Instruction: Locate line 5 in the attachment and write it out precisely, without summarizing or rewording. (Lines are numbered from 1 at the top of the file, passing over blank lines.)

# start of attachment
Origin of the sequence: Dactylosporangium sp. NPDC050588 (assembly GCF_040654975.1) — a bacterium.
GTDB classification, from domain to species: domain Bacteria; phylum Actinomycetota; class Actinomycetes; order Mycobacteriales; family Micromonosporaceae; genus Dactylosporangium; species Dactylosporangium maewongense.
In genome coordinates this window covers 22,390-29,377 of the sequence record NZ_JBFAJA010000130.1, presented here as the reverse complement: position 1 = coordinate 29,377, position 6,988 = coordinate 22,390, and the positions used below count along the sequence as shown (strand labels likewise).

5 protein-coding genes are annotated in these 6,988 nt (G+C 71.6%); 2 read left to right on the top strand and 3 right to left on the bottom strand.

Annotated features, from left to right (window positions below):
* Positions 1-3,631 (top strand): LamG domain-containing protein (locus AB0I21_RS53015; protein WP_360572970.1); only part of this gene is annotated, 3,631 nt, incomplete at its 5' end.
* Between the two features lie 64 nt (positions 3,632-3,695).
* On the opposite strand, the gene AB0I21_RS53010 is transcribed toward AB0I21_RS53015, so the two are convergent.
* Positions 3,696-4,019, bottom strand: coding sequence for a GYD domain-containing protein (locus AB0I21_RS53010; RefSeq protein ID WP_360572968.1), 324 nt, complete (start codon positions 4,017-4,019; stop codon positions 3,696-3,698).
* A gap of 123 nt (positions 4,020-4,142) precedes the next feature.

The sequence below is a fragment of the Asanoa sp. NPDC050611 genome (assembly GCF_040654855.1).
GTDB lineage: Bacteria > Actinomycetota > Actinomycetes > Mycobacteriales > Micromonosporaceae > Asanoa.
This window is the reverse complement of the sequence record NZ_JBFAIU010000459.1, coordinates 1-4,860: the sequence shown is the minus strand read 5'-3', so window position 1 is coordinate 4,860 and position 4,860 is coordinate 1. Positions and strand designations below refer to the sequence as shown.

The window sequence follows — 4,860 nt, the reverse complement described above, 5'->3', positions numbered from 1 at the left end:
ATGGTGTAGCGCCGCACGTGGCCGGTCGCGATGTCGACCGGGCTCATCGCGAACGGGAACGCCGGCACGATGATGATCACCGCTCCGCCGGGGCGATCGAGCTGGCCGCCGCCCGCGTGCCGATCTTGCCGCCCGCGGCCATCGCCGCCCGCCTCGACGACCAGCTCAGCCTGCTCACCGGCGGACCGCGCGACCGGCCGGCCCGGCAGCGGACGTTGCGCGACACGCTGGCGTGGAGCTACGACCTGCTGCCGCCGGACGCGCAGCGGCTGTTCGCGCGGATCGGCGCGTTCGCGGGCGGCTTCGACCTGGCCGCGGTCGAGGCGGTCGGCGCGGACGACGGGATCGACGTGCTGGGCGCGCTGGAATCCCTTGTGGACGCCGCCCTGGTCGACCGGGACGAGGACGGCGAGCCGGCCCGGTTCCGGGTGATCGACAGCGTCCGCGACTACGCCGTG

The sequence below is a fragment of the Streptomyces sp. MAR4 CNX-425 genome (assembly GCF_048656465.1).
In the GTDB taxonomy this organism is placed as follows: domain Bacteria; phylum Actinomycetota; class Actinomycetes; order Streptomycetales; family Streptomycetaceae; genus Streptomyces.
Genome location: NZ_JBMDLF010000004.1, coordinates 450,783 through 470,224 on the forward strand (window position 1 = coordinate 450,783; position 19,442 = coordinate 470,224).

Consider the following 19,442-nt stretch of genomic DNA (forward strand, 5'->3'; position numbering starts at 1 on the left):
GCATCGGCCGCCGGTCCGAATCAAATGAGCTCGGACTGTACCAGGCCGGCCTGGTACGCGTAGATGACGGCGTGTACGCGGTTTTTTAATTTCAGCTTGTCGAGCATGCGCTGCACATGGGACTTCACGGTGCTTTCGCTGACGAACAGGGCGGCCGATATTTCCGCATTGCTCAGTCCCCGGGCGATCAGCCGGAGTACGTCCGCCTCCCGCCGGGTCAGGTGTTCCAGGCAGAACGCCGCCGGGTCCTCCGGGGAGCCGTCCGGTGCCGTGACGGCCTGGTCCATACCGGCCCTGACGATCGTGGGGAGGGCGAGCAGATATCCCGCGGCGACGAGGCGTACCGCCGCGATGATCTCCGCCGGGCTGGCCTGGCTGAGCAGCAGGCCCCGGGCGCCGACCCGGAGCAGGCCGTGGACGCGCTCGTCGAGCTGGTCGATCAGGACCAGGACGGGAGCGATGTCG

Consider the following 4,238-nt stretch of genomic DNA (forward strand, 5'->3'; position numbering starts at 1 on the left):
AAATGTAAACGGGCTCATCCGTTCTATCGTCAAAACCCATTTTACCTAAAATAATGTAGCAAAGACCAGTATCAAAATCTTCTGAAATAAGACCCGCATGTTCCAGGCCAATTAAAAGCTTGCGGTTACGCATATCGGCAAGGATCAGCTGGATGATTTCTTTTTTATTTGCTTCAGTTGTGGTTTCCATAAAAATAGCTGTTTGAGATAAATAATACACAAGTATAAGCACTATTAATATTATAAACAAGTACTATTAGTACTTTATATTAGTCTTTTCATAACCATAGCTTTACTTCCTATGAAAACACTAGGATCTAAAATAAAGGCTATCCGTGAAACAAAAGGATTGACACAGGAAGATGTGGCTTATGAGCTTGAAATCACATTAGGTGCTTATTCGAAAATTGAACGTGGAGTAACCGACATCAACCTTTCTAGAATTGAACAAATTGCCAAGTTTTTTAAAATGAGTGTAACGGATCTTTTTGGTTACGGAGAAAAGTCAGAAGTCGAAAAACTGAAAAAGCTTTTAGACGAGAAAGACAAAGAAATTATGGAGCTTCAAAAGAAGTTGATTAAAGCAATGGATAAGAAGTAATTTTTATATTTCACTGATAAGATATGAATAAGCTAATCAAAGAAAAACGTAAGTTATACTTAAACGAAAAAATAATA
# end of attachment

Annotated features, from left to right (window positions below):